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"Menopause Symptoms"

Laurel asks: I want to talk about menopause with my clients. Can you explain why we should avoid saying "MENOPAUSE SYMPTOMS?" What do we say instead?

My reply:

Thanks for writing! Yes! I sometimes get mis-quoted on this one so I appreciate the opportunity to clarify!


It's ok to say “symptoms”…and, I invite all members to stay CURIOUS in order to find out what is the root cause of those symptoms! (see page 25)


You see, when media, marketers and even the medical community refer to every possible adverse health experience a woman might have, we miss a GIGANTIC opportunity to help her find and treat the root cause. Tossing everything into a bucket and calling it “menopause symptoms” (when her experiences could be something else!) is not helping to further conversations about women's health, and women's health outcomes overall.

  • One key way we can change this is by learning the roles & responsibilities of our hormones when cycles are regular. This will allow us all to create a health plan for ourselves when they are not!

    • Then, instead of saying “menopause symptoms," we will be pinpointing the root cause OR highlighting something that DESERVES further investigation with our health team. 

    • Example: heavy bleeding is not a “menopause symptom,” but it could be a symptom of progesterone decline. Or, it could be something else: fibroids or something else that requires attention. Plus, people who have experienced heavy bleeding may also be experiencing symptoms of iron deficiency.

  • Another way to change the conversation is to stop referring to perimenopause, menopause and postmenopause as things that have “symptoms." {We do not do the same for puberty or andropause!} These are life phases; not ailments or diseases. Menopause is technically one day on the calendar marking the end of ovulation, reproduction and menstruation. Perimenopause is the life phase (marked by hormone fluctuations/progesterone decline) leading up to that day. And postmenopause (marked by further progesterone decline as well as a steep decline in estrogen) is every day after menopause for the rest of our lives.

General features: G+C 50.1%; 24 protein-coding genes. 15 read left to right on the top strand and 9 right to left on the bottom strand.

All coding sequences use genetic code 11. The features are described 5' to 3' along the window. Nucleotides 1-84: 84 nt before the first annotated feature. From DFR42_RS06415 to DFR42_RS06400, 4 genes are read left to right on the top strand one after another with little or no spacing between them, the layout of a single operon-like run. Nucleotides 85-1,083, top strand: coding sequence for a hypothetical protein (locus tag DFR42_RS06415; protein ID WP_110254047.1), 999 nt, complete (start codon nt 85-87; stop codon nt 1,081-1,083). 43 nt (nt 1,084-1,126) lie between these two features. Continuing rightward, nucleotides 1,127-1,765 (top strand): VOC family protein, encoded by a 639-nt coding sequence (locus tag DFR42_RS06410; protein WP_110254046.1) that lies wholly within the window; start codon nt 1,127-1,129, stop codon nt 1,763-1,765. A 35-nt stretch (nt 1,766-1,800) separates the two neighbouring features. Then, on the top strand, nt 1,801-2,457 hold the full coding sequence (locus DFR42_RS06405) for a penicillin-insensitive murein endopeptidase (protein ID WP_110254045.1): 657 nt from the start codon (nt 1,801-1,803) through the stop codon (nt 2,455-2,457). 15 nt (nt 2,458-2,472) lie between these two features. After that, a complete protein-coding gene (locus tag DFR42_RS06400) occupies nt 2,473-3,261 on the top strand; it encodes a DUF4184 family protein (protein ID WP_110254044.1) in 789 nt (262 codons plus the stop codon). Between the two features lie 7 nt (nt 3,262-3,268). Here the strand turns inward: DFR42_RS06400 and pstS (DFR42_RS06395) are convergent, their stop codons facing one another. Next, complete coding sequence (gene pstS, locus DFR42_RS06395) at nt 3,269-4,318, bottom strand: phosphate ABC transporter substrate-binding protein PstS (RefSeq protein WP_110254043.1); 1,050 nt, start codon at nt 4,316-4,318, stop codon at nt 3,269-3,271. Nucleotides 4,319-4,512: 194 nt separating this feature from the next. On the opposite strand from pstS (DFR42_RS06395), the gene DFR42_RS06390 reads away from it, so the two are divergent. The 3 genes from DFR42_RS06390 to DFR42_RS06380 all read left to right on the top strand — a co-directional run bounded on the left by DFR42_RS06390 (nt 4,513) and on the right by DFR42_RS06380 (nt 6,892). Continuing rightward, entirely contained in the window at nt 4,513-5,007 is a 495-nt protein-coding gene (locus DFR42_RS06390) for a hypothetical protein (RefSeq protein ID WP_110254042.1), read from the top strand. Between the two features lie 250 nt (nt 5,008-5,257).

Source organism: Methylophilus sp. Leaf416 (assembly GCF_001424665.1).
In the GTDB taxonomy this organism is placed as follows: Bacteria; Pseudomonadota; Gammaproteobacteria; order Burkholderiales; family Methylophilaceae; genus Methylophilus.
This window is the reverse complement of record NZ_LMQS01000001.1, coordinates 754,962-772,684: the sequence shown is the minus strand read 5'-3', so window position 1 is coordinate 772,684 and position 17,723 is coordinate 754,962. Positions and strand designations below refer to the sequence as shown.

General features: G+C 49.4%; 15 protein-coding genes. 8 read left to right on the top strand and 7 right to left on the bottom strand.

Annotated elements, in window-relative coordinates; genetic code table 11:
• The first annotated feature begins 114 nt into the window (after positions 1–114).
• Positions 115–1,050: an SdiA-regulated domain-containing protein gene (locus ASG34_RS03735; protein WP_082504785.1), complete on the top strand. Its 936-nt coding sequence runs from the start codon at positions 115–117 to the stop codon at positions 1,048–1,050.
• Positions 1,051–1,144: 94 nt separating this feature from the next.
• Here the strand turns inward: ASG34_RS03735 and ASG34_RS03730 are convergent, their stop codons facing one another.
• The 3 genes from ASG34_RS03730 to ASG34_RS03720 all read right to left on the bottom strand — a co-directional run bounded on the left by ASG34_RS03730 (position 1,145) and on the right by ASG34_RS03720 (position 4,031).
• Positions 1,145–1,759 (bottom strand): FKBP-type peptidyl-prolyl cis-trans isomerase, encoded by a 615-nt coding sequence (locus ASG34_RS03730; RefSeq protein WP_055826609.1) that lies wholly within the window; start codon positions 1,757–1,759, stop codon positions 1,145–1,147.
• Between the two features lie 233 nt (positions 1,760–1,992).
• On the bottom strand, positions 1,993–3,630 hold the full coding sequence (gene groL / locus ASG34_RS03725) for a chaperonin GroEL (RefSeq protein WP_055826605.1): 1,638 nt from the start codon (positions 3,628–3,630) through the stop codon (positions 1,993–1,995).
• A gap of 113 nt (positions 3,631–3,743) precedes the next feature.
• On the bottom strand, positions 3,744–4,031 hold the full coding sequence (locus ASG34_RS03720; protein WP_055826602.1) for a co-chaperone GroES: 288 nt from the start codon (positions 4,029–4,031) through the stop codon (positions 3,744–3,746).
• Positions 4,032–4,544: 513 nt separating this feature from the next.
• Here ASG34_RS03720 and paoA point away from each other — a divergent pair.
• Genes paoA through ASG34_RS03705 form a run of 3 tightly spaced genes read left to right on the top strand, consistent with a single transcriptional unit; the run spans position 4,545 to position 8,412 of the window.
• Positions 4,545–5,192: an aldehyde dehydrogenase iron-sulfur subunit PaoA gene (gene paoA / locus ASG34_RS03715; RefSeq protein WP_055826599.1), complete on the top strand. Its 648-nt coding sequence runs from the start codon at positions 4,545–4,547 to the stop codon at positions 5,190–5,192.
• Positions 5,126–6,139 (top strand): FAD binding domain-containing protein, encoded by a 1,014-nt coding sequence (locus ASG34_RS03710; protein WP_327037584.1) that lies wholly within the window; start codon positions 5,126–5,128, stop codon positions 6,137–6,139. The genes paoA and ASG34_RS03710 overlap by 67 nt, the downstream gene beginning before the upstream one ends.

• By changing the conversation and how to talk about menopause, we have an incredible opportunity to ensure women can access the health care they need and deserve.

  • Example: If someone says “vulva and vaginal dryness is a symptom of estrogen decline," that is a true statement because we know that when cycles are regular, estrogen performs a “juicy” role; keeping our eyes, mouth, skin, vulvas, vaginas and urethras healthy. And in postmenopause, when estrogen declines, all women will experience dryness + some will be more susceptible to chronic UTIs, incontinence and pelvic organ prolapse.

  • But if someone says “I have menopause ankles” (I hear this one a LOT!)…the story the person is telling themselves is that their inflammation is “just part of menopause” and more likely: “I just have to suck it up; there is nothing I can do.” This {mis}interpretation could mean the person a) has inflammation b) won't seek proper care because she is “blaming menopause” and c) may miss the opportunity to address inflammation is a possible/early symptom of heart disease, which is the number one reason women die prematurely!

  • And finally--conversations that include “menopause symptoms” tend to imply that ALL-women-suffer-everything-on-the-list. It's not true. Do some suffer? Absolutely! And we are smart and savvy, and we can find easy, viable solutions when we are surrounded by quality health information and a health team to support our journey! 


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